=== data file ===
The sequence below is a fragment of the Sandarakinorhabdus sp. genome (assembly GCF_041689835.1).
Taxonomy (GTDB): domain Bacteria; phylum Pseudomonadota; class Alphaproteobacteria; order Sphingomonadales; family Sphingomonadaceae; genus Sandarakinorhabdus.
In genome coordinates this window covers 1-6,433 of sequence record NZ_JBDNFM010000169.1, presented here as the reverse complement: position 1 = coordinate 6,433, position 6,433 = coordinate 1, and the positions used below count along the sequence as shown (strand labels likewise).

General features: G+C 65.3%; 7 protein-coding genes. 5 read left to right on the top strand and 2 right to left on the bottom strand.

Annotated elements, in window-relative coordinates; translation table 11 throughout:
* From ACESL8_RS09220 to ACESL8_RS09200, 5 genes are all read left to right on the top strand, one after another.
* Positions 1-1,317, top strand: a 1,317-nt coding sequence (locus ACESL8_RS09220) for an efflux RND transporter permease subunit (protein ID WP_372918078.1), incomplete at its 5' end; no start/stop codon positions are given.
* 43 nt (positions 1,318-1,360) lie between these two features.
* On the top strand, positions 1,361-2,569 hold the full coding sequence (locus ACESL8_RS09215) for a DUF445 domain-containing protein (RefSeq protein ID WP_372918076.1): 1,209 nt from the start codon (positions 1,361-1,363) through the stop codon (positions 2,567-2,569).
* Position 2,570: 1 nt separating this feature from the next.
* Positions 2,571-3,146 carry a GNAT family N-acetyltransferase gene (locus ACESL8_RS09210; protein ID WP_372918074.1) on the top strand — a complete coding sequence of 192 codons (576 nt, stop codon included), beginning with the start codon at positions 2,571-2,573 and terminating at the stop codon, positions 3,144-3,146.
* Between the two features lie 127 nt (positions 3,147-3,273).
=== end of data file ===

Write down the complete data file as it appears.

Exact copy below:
The sequence below is a fragment of the Sandarakinorhabdus sp. genome (assembly GCF_041689835.1).
Taxonomy (GTDB): domain Bacteria; phylum Pseudomonadota; class Alphaproteobacteria; order Sphingomonadales; family Sphingomonadaceae; genus Sandarakinorhabdus.
In genome coordinates this window covers 1-6,433 of sequence record NZ_JBDNFM010000169.1, presented here as the reverse complement: position 1 = coordinate 6,433, position 6,433 = coordinate 1, and the positions used below count along the sequence as shown (strand labels likewise).

General features: G+C 65.3%; 7 protein-coding genes. 5 read left to right on the top strand and 2 right to left on the bottom strand.

Annotated elements, in window-relative coordinates; translation table 11 throughout:
* From ACESL8_RS09220 to ACESL8_RS09200, 5 genes are all read left to right on the top strand, one after another.
* Positions 1-1,317, top strand: a 1,317-nt coding sequence (locus ACESL8_RS09220) for an efflux RND transporter permease subunit (protein ID WP_372918078.1), incomplete at its 5' end; no start/stop codon positions are given.
* 43 nt (positions 1,318-1,360) lie between these two features.
* On the top strand, positions 1,361-2,569 hold the full coding sequence (locus ACESL8_RS09215) for a DUF445 domain-containing protein (RefSeq protein ID WP_372918076.1): 1,209 nt from the start codon (positions 1,361-1,363) through the stop codon (positions 2,567-2,569).
* Position 2,570: 1 nt separating this feature from the next.
* Positions 2,571-3,146 carry a GNAT family N-acetyltransferase gene (locus ACESL8_RS09210; protein ID WP_372918074.1) on the top strand — a complete coding sequence of 192 codons (576 nt, stop codon included), beginning with the start codon at positions 2,571-2,573 and terminating at the stop codon, positions 3,144-3,146.
* Between the two features lie 127 nt (positions 3,147-3,273).